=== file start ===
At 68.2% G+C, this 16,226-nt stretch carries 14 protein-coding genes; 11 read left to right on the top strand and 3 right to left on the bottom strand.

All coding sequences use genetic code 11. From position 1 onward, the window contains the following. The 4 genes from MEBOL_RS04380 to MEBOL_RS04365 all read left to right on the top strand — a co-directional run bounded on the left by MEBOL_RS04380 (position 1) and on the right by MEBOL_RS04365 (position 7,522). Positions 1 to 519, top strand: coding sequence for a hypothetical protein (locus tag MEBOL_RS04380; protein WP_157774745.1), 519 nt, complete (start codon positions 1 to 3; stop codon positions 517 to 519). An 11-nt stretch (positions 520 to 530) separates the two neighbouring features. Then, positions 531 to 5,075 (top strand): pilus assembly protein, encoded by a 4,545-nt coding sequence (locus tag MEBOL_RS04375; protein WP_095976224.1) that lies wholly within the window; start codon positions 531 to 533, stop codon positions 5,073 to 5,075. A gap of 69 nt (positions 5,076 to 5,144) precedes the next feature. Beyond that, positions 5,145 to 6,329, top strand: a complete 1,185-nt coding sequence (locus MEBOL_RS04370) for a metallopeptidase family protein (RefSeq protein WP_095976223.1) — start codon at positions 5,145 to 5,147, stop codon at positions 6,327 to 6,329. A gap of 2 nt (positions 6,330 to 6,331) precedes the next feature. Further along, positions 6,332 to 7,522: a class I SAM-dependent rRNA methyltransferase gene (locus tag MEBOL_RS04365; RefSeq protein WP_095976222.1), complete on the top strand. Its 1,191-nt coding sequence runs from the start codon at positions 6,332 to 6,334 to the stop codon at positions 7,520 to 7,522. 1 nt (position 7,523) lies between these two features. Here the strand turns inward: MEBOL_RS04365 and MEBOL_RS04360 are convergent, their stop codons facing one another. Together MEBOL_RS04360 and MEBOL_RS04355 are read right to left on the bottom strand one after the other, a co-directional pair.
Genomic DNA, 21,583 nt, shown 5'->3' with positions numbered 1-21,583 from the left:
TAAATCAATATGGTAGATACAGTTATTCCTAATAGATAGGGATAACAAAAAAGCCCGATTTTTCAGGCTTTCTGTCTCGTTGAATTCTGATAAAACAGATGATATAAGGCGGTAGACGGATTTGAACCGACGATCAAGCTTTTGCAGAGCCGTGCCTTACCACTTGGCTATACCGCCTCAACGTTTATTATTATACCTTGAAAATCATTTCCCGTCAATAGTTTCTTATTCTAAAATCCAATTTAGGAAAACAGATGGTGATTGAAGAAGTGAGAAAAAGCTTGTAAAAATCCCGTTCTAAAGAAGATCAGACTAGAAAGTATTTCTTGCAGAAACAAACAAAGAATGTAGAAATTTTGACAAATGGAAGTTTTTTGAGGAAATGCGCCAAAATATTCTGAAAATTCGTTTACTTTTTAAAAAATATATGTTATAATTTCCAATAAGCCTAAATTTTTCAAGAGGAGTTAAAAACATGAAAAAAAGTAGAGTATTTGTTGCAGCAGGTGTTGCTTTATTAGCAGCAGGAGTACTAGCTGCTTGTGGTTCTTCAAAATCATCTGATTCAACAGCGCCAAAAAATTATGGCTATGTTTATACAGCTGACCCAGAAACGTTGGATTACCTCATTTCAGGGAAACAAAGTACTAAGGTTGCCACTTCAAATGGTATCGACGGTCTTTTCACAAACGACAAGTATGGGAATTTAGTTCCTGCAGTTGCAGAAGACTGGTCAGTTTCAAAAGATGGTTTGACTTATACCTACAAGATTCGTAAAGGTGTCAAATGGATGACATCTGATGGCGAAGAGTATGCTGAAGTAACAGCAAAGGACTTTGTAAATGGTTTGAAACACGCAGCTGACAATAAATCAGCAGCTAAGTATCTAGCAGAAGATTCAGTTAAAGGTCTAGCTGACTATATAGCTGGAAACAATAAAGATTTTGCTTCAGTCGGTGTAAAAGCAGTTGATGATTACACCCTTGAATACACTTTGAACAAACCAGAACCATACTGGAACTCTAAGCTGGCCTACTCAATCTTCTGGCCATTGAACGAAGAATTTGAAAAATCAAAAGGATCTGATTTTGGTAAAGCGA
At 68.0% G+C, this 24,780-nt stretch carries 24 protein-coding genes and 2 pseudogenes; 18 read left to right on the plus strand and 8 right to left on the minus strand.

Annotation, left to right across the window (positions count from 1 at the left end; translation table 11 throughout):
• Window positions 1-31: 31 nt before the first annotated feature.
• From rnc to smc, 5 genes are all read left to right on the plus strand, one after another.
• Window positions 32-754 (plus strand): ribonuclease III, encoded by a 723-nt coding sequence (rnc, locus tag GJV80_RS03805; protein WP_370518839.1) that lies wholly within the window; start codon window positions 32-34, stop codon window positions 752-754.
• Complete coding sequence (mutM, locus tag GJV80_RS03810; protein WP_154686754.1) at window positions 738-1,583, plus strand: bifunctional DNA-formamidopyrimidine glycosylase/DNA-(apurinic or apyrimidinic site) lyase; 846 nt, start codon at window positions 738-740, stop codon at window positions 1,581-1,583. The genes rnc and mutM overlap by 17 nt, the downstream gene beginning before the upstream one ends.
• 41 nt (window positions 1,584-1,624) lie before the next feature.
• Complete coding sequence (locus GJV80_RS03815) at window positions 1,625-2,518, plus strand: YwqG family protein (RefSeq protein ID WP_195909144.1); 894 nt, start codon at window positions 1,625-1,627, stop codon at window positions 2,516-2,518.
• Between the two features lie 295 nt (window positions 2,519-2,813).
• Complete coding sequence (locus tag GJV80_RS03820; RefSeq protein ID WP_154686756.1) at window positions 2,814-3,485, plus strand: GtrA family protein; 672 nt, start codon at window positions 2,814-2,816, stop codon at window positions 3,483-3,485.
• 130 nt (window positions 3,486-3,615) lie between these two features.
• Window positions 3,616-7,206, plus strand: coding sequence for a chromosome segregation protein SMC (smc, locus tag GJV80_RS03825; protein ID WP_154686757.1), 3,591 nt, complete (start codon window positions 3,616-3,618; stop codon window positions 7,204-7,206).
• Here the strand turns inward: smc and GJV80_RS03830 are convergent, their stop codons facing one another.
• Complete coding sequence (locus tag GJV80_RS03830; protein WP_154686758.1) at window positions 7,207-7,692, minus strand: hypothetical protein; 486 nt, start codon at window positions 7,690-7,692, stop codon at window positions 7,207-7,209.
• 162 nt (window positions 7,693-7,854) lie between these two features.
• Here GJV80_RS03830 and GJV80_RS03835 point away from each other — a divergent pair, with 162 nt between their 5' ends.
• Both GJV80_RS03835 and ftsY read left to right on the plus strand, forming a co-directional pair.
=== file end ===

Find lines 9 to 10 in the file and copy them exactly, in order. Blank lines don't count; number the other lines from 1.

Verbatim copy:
• Window positions 32-754 (plus strand): ribonuclease III, encoded by a 723-nt coding sequence (rnc, locus tag GJV80_RS03805; protein WP_370518839.1) that lies wholly within the window; start codon window positions 32-34, stop codon window positions 752-754.
• Complete coding sequence (mutM, locus tag GJV80_RS03810; protein WP_154686754.1) at window positions 738-1,583, plus strand: bifunctional DNA-formamidopyrimidine glycosylase/DNA-(apurinic or apyrimidinic site) lyase; 846 nt, start codon at window positions 738-740, stop codon at window positions 1,581-1,583. The genes rnc and mutM overlap by 17 nt, the downstream gene beginning before the upstream one ends.